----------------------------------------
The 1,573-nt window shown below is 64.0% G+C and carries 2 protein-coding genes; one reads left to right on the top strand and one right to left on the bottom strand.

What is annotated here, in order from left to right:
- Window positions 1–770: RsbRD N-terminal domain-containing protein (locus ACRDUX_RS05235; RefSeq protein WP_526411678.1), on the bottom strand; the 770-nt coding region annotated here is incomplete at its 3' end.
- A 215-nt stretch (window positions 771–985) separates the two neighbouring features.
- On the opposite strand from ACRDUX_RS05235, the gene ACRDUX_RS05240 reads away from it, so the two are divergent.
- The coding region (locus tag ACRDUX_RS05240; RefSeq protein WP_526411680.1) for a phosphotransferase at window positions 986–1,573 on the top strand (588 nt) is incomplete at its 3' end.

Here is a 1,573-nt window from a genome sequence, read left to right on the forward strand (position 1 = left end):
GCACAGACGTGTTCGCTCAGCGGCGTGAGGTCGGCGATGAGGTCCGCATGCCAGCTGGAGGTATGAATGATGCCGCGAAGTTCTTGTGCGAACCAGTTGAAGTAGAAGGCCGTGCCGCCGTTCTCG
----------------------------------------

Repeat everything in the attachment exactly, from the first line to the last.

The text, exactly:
The 1,573-nt window shown below is 64.0% G+C and carries 2 protein-coding genes; one reads left to right on the top strand and one right to left on the bottom strand.

What is annotated here, in order from left to right:
- Window positions 1–770: RsbRD N-terminal domain-containing protein (locus ACRDUX_RS05235; RefSeq protein WP_526411678.1), on the bottom strand; the 770-nt coding region annotated here is incomplete at its 3' end.
- A 215-nt stretch (window positions 771–985) separates the two neighbouring features.
- On the opposite strand from ACRDUX_RS05235, the gene ACRDUX_RS05240 reads away from it, so the two are divergent.
- The coding region (locus tag ACRDUX_RS05240; RefSeq protein WP_526411680.1) for a phosphotransferase at window positions 986–1,573 on the top strand (588 nt) is incomplete at its 3' end.

Here is a 1,573-nt window from a genome sequence, read left to right on the forward strand (position 1 = left end):
GCACAGACGTGTTCGCTCAGCGGCGTGAGGTCGGCGATGAGGTCCGCATGCCAGCTGGAGGTATGAATGATGCCGCGAAGTTCTTGTGCGAACCAGTTGAAGTAGAAGGCCGTGCCGCCGTTCTCG